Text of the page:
For instance, in the Old Testament story of Lot, in Genesis nineteen, we see this man trying to relay to his family a heavenly message that would mean the difference between life and death to them; but, unfortunately he only succeeded in making a fool of himself in their eyes (19:14). His inconsistent life blocked the message, and any urgency was blunted by hypocrisy. Their answer must have been, “You must be kidding!” The message was true, but his life betrayed his—and, by extension, its—sincerity.

         We should not pride ourselves in our boldness to speak for God, if we only give minor attention to our own personal testimony. If our lives belie the message, we have constructed an obstacle course for the Word of God. And it’s too important…too precious. We must make sure it has free course from our lips to the hearts of those whose lives we touch.


                              It is all in vain to preach the truth,

                             To the eager ears of a trusting youth,

                             If whenever the lad is standing by,

                             He sees you cheat, and he hears you lie.

                                                                                               — Edgar A Guest

Monday, October 20, 2008

In Everything (Yes, Everything!) Give Thanks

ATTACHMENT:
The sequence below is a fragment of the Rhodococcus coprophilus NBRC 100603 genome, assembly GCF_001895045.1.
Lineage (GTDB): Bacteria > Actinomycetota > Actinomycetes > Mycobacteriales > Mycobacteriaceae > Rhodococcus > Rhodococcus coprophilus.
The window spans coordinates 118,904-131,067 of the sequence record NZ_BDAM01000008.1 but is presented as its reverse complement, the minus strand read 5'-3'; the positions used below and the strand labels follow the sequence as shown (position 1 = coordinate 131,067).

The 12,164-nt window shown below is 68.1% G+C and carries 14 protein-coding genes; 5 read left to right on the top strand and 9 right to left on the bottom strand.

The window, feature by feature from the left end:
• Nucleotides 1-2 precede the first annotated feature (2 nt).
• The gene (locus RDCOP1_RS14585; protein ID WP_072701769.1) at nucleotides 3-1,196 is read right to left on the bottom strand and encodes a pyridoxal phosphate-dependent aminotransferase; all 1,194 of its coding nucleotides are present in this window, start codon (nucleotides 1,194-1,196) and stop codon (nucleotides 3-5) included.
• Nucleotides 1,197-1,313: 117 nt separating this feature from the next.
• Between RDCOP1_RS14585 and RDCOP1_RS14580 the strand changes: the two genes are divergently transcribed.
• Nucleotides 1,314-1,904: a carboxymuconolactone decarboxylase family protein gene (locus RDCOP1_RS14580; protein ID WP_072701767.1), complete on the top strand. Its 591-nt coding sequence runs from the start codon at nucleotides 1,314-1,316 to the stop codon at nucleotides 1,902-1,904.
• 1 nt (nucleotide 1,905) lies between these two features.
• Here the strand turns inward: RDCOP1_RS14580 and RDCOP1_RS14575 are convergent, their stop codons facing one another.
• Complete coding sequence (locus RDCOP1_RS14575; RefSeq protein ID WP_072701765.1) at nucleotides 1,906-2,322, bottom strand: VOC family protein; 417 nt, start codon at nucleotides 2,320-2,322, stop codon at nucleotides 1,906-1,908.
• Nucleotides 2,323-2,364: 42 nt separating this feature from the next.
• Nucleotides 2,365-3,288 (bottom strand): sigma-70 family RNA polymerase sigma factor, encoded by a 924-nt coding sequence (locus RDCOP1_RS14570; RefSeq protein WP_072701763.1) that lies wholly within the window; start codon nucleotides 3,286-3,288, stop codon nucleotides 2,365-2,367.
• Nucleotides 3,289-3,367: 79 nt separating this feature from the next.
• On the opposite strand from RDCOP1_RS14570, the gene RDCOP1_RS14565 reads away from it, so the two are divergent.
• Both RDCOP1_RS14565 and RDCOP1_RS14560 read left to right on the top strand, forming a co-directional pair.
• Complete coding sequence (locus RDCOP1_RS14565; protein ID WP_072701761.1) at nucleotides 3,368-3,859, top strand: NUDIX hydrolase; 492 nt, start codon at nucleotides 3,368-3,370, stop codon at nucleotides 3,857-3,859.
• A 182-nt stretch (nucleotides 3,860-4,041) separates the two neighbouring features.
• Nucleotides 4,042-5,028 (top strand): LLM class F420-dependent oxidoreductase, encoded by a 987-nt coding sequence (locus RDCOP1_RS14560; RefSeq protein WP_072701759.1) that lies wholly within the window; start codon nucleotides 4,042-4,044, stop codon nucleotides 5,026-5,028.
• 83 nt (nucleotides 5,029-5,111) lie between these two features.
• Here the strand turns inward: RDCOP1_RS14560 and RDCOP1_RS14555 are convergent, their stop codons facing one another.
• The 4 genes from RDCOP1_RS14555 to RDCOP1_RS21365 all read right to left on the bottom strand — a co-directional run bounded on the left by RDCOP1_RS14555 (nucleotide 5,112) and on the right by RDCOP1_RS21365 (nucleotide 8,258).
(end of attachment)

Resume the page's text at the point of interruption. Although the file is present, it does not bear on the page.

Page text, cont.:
“In everything give thanks: for this is the will of God in Christ Jesus concerning you.” (1 Thessalonians 5:18)

         This is a tall order, by any standard, yet it is one of only a few things in the Word of God said to be definitely the will of God for your and my life, without exception (like abstinence from fornication, in 1Thess.4:3, for instance). In most cases, unless one is an absolute ingrate, thankfulness would not be so terribly hard. But it is the prepositional phrase “in everything” that becomes the sticking point. It is rather like Jesus’ admonition in the Sermon on the Mount to love your enemies. He went on to explain that loving and doing well for those who love you is nothing especially praiseworthy. Who can’t do that? It is loving someone who is your sworn enemy that separates the men from the boys, or the women from the girls. So, too, when things happen to us that seem to be contrary to what is right and fair, it is then that our thanksgiving has real meat to it.

         I remember when our daughter faced the prospect of losing custody of her three little boys due to the obsession of unscrupulous individuals, at the time. I believed within my heart and soul, this could not be the will of God. But at the same time, I knew I was not omniscient, as God was; and if I wanted to retain my sweet fellowship with Him, I must be prepared to take what His loving heart allowed. And, yes, even be willing to thank Him for it. Our heavenly Father is all-loving, as well as all-knowing, and so, even before she was vindicated, I decided I could trust Him, and in everything give thanks.

God may be sovereign in the affairs of men; but only we can decide if we like it.


Tuesday, October 14, 2008

The (Truly) Submissive Wife

“Wives, submit yourselves unto your own husbands, as it is fit in the Lord.” (Colossians 3:18)